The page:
Ted Kidane came to the United States from Ethiopia twenty four years ago as a student, with $50 in his pocket. He starts his talk with a story about misunderstanding – he was visiting a tax preparer (which he found weird as, in Ethiopia, the government never gives money back to you), and then man said “Get out of here.” Kidane didn’t know he was joking, and ran out of the office. He offers this as a lesson in the importance of understanding language and communication.
Sometime after fleeing at office (at high speeds – he’s from Addis, after all, and a runner), Kidane found himself working for HP. He was amazed that business conversations never included Africa. But his early exposure to technology allowed him to start transferring technology back to Ethiopia. Before the web, he used mailing list and bulletin board technology to connect Ethiopian universities. These systems used Fidonet and inexpensive modems to connect academics and students.
One system these users built was a system to post academic papers. One of these early papers was about Unicode, which Kidane hadn’t previously encountered. Unicode is a standard for expressing alphabets across computer platforms – Kidane helped put together a consortium of linguists and computer scientists who build the standard for Ethiopian unicode.
Ten years later, in the wake of the dot.com boom, Kidane returned to this Unicode work. Working with a friend, they figured out how to map 345 characters to 12 keys on a mobile phone keypad, allowing mobile text entry in Ethiopic. This is the key towards building text messaging in Ethiopic and other non-Western languages.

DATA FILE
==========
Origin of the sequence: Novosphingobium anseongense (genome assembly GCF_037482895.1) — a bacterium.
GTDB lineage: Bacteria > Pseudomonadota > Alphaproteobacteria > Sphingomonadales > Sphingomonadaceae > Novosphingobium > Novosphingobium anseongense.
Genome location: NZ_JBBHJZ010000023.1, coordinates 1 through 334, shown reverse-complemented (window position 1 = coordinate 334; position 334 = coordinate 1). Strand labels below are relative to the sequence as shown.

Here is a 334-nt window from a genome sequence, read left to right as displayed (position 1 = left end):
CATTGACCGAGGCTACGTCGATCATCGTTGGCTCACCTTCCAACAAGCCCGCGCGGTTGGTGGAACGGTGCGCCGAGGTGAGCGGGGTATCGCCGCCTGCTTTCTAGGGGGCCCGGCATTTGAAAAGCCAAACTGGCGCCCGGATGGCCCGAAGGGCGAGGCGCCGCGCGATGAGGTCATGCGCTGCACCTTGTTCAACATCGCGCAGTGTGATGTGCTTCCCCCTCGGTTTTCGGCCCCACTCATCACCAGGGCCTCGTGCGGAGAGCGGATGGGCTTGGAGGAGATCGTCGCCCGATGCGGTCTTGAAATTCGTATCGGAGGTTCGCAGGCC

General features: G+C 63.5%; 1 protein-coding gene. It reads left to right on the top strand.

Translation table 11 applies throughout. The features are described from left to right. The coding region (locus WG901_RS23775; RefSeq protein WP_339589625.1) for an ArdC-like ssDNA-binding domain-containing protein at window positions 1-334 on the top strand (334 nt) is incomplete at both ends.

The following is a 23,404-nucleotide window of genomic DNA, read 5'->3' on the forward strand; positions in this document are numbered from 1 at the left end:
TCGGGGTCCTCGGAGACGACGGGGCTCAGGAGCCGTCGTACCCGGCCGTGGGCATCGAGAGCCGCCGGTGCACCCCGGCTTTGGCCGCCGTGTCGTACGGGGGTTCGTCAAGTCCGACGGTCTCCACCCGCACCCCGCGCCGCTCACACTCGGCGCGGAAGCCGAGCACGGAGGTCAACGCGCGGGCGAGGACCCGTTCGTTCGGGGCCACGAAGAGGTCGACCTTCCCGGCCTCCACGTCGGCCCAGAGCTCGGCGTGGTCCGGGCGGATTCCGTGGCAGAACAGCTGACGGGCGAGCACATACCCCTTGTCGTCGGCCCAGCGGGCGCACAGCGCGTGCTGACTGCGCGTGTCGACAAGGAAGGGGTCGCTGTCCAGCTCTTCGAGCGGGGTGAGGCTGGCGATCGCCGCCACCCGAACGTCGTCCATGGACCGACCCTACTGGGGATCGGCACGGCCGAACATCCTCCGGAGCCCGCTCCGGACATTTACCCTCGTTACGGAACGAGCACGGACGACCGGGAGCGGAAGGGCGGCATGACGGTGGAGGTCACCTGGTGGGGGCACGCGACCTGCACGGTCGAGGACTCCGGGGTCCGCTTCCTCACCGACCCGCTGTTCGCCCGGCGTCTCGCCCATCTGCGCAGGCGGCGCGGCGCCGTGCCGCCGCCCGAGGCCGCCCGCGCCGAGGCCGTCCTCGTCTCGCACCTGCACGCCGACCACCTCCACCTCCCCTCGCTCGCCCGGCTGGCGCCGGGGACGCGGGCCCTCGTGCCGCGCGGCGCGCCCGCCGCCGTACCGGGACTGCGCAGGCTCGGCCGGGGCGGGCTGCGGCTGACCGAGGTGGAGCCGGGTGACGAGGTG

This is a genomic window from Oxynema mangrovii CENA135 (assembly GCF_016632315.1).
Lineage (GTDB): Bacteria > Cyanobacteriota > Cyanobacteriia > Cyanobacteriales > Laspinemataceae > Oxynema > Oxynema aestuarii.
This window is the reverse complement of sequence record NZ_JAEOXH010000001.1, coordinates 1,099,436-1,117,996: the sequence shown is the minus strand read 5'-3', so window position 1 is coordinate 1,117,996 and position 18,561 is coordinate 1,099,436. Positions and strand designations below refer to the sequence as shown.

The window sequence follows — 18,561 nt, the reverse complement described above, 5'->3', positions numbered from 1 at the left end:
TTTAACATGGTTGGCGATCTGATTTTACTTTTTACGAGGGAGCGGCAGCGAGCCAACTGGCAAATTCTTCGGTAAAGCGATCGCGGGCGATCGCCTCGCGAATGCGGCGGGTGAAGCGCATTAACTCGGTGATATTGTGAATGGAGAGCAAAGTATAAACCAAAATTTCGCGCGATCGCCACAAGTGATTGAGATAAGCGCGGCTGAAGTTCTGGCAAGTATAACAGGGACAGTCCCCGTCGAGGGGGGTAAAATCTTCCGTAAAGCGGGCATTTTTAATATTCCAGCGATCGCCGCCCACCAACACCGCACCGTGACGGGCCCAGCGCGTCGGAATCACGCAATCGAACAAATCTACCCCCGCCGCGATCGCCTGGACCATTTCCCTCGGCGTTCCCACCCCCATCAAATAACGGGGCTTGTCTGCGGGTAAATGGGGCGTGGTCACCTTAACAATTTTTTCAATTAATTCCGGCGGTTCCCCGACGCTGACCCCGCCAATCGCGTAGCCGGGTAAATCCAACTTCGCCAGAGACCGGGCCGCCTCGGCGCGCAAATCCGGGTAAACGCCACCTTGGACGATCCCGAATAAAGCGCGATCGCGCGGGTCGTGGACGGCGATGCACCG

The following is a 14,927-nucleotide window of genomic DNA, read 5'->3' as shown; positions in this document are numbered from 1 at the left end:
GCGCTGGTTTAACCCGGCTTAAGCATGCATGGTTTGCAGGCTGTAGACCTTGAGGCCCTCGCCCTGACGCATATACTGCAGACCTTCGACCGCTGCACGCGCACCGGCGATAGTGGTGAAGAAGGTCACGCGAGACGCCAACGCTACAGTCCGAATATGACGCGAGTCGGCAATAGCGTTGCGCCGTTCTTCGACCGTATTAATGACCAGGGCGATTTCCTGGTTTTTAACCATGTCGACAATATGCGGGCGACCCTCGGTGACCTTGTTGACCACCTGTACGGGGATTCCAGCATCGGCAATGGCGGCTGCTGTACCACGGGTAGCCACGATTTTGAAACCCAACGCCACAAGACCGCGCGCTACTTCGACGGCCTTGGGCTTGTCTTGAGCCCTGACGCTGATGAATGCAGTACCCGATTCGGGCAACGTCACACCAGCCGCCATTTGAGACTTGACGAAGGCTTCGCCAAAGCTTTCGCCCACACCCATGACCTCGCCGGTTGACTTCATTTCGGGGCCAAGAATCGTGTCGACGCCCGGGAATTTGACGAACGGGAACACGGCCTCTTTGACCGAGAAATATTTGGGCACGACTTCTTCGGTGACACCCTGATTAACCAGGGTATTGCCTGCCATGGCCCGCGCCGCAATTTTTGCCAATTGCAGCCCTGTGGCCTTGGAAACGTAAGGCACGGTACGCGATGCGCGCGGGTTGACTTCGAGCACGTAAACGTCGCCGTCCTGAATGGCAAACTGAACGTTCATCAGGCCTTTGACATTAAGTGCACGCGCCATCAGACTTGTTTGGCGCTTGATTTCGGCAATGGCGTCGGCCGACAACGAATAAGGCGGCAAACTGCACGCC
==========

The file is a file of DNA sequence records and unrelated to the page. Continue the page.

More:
Developing for mobile phones is a key platform in Africa, because mobile market growth is the fastest in anywhere in the world. With 113 million mobile users in Africa today, the market is estimated to expand to 478 million by 2011. The growth in these markets is the function of the world flattening – it’s a process “driven by people who are non-white, non-American” who need to communicate between the diaspora and home.
The value in these markets is creating value added services, like text messaging and multimedia. The Feedelix service makes it possible for users anywhere in the world to download a client that lets people compose and send instant messages in Ethiopic. This became critically important when the government shut down text messaging for political reasons – because the Feedelix product uses the Web via mobile, it was unblocked. And the client program is a framework that works for any ideographic language – Feedelix now includes clients for Chinese and Hindi, and allows people with phones that aren’t localized for these languages to create text in those scripts.
Kidane believes that there’s strength in struggle, opportunity based on overcoming obstacles. He ends his talk by encouraging everyone to stand with him and recite his redefinition of “poverty”:
P stands for possibilities
O stands for opportunity
V stands for validation of our ideas
E stands for enthusiasm to do things
R stands for resillience
T stands for trust
Y stands for yes